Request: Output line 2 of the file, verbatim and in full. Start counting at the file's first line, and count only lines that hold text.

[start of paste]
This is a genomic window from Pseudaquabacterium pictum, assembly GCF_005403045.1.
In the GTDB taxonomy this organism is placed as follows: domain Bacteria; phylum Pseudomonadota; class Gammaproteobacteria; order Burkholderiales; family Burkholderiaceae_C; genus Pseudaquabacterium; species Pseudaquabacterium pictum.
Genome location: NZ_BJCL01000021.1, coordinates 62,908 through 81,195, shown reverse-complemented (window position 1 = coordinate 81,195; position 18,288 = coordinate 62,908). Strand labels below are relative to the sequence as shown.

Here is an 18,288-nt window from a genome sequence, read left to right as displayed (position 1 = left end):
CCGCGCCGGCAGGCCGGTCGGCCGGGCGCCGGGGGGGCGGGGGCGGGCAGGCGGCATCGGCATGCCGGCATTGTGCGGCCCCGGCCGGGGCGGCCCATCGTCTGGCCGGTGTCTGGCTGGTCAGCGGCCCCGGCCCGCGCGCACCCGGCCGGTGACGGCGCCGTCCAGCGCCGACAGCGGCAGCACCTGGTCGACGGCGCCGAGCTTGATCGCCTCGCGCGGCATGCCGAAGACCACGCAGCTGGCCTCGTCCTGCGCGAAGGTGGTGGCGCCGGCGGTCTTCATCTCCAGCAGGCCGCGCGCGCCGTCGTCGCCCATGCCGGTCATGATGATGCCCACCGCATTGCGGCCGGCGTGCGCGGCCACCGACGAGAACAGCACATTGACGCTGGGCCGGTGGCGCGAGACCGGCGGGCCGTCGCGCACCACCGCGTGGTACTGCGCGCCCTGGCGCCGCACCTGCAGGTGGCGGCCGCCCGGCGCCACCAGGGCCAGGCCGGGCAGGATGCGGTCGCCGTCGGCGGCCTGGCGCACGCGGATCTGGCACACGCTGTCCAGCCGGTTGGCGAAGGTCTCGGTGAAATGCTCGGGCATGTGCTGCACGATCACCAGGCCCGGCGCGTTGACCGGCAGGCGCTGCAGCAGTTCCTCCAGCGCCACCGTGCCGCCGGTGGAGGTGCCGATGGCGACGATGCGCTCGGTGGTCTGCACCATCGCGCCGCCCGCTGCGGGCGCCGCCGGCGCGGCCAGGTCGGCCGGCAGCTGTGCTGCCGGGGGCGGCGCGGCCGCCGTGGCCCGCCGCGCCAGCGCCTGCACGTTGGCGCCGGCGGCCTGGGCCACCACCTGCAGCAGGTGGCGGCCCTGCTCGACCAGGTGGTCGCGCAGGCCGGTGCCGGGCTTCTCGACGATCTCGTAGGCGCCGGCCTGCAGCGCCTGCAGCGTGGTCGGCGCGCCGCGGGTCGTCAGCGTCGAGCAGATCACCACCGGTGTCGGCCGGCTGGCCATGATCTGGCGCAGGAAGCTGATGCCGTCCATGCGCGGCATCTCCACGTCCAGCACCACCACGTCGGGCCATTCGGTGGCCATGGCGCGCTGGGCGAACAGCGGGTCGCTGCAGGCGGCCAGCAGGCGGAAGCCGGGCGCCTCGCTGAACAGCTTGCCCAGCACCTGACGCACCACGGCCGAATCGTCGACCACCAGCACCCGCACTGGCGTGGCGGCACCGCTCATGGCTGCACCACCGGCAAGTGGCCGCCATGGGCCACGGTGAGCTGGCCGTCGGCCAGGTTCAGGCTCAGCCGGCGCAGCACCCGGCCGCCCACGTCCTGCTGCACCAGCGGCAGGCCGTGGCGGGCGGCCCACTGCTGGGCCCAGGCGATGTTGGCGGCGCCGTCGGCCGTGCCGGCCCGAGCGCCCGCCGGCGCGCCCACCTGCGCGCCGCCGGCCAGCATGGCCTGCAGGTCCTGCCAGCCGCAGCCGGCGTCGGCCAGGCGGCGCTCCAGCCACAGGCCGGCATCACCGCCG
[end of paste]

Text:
In the GTDB taxonomy this organism is placed as follows: domain Bacteria; phylum Pseudomonadota; class Gammaproteobacteria; order Burkholderiales; family Burkholderiaceae_C; genus Pseudaquabacterium; species Pseudaquabacterium pictum.